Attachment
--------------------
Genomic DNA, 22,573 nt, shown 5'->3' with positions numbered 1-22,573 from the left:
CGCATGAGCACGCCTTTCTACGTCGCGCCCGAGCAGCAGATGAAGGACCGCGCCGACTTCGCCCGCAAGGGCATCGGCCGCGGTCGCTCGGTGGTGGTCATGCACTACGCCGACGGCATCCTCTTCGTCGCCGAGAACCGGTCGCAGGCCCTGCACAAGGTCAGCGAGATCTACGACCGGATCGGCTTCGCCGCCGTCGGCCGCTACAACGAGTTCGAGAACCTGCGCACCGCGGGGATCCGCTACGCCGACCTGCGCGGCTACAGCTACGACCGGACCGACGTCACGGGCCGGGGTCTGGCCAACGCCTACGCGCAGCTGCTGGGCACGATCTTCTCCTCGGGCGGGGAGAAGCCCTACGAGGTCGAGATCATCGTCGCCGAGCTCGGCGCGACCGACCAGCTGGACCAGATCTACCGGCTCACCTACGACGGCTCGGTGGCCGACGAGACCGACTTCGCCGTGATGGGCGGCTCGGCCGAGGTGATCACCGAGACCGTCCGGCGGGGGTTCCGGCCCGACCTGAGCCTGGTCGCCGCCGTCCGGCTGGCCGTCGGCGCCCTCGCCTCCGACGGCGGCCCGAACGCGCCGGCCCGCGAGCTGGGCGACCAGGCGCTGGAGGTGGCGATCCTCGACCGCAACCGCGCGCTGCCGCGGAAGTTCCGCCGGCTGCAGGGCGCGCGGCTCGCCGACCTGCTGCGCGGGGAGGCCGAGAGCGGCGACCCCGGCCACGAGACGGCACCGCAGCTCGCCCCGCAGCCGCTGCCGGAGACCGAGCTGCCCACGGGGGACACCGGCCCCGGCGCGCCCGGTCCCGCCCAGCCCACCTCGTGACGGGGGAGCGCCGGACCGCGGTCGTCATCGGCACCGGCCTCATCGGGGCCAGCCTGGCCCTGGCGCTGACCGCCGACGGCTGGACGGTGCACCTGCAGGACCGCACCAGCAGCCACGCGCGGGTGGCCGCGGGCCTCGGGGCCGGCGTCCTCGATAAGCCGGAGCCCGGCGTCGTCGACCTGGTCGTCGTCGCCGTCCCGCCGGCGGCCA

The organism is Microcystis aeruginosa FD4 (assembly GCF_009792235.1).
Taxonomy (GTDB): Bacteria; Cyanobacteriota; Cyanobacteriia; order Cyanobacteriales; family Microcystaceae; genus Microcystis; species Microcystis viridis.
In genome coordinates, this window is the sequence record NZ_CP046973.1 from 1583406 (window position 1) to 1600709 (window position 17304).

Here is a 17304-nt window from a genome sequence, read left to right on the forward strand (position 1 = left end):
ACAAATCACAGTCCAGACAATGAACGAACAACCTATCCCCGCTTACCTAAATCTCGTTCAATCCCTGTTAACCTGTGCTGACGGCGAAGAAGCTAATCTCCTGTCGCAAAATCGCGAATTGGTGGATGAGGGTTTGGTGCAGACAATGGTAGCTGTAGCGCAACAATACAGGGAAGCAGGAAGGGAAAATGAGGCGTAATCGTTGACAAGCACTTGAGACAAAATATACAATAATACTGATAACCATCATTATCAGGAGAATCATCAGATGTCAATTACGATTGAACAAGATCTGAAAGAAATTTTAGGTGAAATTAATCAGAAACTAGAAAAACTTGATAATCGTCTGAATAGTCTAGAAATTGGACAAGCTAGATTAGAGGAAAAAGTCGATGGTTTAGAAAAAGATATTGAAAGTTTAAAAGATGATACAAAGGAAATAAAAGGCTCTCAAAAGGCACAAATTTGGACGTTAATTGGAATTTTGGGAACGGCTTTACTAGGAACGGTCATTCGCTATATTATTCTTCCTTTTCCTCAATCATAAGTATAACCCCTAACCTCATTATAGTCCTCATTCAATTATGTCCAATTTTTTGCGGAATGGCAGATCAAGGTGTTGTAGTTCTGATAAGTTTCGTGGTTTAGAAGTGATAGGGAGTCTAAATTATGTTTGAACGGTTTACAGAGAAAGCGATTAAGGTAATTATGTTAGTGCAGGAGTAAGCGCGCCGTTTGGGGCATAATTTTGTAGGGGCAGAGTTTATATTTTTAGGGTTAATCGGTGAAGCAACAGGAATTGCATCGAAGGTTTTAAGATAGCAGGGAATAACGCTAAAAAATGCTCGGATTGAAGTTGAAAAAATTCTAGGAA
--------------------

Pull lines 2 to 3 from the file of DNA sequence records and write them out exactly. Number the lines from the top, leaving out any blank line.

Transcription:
CGCATGAGCACGCCTTTCTACGTCGCGCCCGAGCAGCAGATGAAGGACCGCGCCGACTTCGCCCGCAAGGGCATCGGCCGCGGTCGCTCGGTGGTGGTCATGCACTACGCCGACGGCATCCTCTTCGTCGCCGAGAACCGGTCGCAGGCCCTGCACAAGGTCAGCGAGATCTACGACCGGATCGGCTTCGCCGCCGTCGGCCGCTACAACGAGTTCGAGAACCTGCGCACCGCGGGGATCCGCTACGCCGACCTGCGCGGCTACAGCTACGACCGGACCGACGTCACGGGCCGGGGTCTGGCCAACGCCTACGCGCAGCTGCTGGGCACGATCTTCTCCTCGGGCGGGGAGAAGCCCTACGAGGTCGAGATCATCGTCGCCGAGCTCGGCGCGACCGACCAGCTGGACCAGATCTACCGGCTCACCTACGACGGCTCGGTGGCCGACGAGACCGACTTCGCCGTGATGGGCGGCTCGGCCGAGGTGATCACCGAGACCGTCCGGCGGGGGTTCCGGCCCGACCTGAGCCTGGTCGCCGCCGTCCGGCTGGCCGTCGGCGCCCTCGCCTCCGACGGCGGCCCGAACGCGCCGGCCCGCGAGCTGGGCGACCAGGCGCTGGAGGTGGCGATCCTCGACCGCAACCGCGCGCTGCCGCGGAAGTTCCGCCGGCTGCAGGGCGCGCGGCTCGCCGACCTGCTGCGCGGGGAGGCCGAGAGCGGCGACCCCGGCCACGAGACGGCACCGCAGCTCGCCCCGCAGCCGCTGCCGGAGACCGAGCTGCCCACGGGGGACACCGGCCCCGGCGCGCCCGGTCCCGCCCAGCCCACCTCGTGACGGGGGAGCGCCGGACCGCGGTCGTCATCGGCACCGGCCTCATCGGGGCCAGCCTGGCCCTGGCGCTGACCGCCGACGGCTGGACGGTGCACCTGCAGGACCGCACCAGCAGCCACGCGCGGGTGGCCGCGGGCCTCGGGGCCGGCGTCCTCGATAAGCCGGAGCCCGGCGTCGTCGACCTGGTCGTCGTCGCCGTCCCGCCGGCGGCCA

The organism is Microcystis aeruginosa FD4 (assembly GCF_009792235.1).